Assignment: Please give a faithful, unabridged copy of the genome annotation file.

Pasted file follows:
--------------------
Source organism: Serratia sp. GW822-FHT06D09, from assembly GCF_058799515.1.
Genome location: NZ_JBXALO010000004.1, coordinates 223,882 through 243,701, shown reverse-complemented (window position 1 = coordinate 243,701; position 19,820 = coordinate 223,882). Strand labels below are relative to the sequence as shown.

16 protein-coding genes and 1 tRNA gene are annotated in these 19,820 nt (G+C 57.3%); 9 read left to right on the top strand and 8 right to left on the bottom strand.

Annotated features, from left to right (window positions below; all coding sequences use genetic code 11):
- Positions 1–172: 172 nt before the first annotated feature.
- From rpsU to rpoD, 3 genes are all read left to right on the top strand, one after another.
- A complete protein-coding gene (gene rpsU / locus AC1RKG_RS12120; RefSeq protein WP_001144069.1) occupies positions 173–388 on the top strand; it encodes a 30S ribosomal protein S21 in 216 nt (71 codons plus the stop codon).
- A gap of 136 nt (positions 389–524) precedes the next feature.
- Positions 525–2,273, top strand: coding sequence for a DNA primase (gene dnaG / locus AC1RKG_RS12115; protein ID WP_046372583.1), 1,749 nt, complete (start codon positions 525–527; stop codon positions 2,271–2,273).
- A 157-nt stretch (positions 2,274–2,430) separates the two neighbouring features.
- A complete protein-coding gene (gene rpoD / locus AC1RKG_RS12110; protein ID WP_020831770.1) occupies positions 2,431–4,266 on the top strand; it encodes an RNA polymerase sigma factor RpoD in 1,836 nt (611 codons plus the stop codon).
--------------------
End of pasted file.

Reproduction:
Source organism: Serratia sp. GW822-FHT06D09, from assembly GCF_058799515.1.
Genome location: NZ_JBXALO010000004.1, coordinates 223,882 through 243,701, shown reverse-complemented (window position 1 = coordinate 243,701; position 19,820 = coordinate 223,882). Strand labels below are relative to the sequence as shown.

16 protein-coding genes and 1 tRNA gene are annotated in these 19,820 nt (G+C 57.3%); 9 read left to right on the top strand and 8 right to left on the bottom strand.

Annotated features, from left to right (window positions below; all coding sequences use genetic code 11):
- Positions 1–172: 172 nt before the first annotated feature.
- From rpsU to rpoD, 3 genes are all read left to right on the top strand, one after another.
- A complete protein-coding gene (gene rpsU / locus AC1RKG_RS12120; RefSeq protein WP_001144069.1) occupies positions 173–388 on the top strand; it encodes a 30S ribosomal protein S21 in 216 nt (71 codons plus the stop codon).
- A gap of 136 nt (positions 389–524) precedes the next feature.
- Positions 525–2,273, top strand: coding sequence for a DNA primase (gene dnaG / locus AC1RKG_RS12115; protein ID WP_046372583.1), 1,749 nt, complete (start codon positions 525–527; stop codon positions 2,271–2,273).
- A 157-nt stretch (positions 2,274–2,430) separates the two neighbouring features.
- A complete protein-coding gene (gene rpoD / locus AC1RKG_RS12110; protein ID WP_020831770.1) occupies positions 2,431–4,266 on the top strand; it encodes an RNA polymerase sigma factor RpoD in 1,836 nt (611 codons plus the stop codon).